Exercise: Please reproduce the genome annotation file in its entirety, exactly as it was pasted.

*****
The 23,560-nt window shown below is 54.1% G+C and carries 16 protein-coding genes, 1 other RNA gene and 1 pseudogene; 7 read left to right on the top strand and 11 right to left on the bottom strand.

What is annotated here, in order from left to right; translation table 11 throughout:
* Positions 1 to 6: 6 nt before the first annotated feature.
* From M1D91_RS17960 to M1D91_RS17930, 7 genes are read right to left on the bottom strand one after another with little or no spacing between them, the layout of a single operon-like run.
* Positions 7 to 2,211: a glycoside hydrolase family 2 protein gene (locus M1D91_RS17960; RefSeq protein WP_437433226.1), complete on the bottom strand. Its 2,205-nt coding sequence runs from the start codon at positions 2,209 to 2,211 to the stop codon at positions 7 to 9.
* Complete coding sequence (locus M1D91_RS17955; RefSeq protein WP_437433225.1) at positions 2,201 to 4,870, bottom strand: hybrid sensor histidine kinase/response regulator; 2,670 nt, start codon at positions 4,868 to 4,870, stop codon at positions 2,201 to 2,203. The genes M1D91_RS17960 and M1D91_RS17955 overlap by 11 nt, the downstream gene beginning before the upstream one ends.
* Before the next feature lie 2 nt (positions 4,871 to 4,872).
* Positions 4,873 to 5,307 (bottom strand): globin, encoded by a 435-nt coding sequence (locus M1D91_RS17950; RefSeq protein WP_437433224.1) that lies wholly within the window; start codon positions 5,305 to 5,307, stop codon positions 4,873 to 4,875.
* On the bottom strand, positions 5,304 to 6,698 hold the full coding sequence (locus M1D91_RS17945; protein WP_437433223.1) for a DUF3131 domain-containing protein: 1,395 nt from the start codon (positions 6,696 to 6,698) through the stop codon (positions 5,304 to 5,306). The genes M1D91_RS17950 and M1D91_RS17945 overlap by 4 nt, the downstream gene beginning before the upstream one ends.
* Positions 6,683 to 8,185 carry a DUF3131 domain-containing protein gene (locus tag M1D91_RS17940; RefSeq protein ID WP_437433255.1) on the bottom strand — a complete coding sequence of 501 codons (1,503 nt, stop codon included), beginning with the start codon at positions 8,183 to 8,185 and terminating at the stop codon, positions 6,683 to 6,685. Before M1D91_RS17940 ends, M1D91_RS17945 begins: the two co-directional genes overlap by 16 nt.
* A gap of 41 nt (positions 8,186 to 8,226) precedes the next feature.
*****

The 23,560-nt window shown below is 54.1% G+C and carries 16 protein-coding genes, 1 other RNA gene and 1 pseudogene; 7 read left to right on the top strand and 11 right to left on the bottom strand.

What is annotated here, in order from left to right; translation table 11 throughout:
* Positions 1 to 6: 6 nt before the first annotated feature.
* From M1D91_RS17960 to M1D91_RS17930, 7 genes are read right to left on the bottom strand one after another with little or no spacing between them, the layout of a single operon-like run.
* Positions 7 to 2,211: a glycoside hydrolase family 2 protein gene (locus M1D91_RS17960; RefSeq protein WP_437433226.1), complete on the bottom strand. Its 2,205-nt coding sequence runs from the start codon at positions 2,209 to 2,211 to the stop codon at positions 7 to 9.
* Complete coding sequence (locus M1D91_RS17955; RefSeq protein WP_437433225.1) at positions 2,201 to 4,870, bottom strand: hybrid sensor histidine kinase/response regulator; 2,670 nt, start codon at positions 4,868 to 4,870, stop codon at positions 2,201 to 2,203. The genes M1D91_RS17960 and M1D91_RS17955 overlap by 11 nt, the downstream gene beginning before the upstream one ends.
* Before the next feature lie 2 nt (positions 4,871 to 4,872).
* Positions 4,873 to 5,307 (bottom strand): globin, encoded by a 435-nt coding sequence (locus M1D91_RS17950; RefSeq protein WP_437433224.1) that lies wholly within the window; start codon positions 5,305 to 5,307, stop codon positions 4,873 to 4,875.
* On the bottom strand, positions 5,304 to 6,698 hold the full coding sequence (locus M1D91_RS17945; protein WP_437433223.1) for a DUF3131 domain-containing protein: 1,395 nt from the start codon (positions 6,696 to 6,698) through the stop codon (positions 5,304 to 5,306). The genes M1D91_RS17950 and M1D91_RS17945 overlap by 4 nt, the downstream gene beginning before the upstream one ends.
* Positions 6,683 to 8,185 carry a DUF3131 domain-containing protein gene (locus tag M1D91_RS17940; RefSeq protein ID WP_437433255.1) on the bottom strand — a complete coding sequence of 501 codons (1,503 nt, stop codon included), beginning with the start codon at positions 8,183 to 8,185 and terminating at the stop codon, positions 6,683 to 6,685. Before M1D91_RS17940 ends, M1D91_RS17945 begins: the two co-directional genes overlap by 16 nt.
* A gap of 41 nt (positions 8,186 to 8,226) precedes the next feature.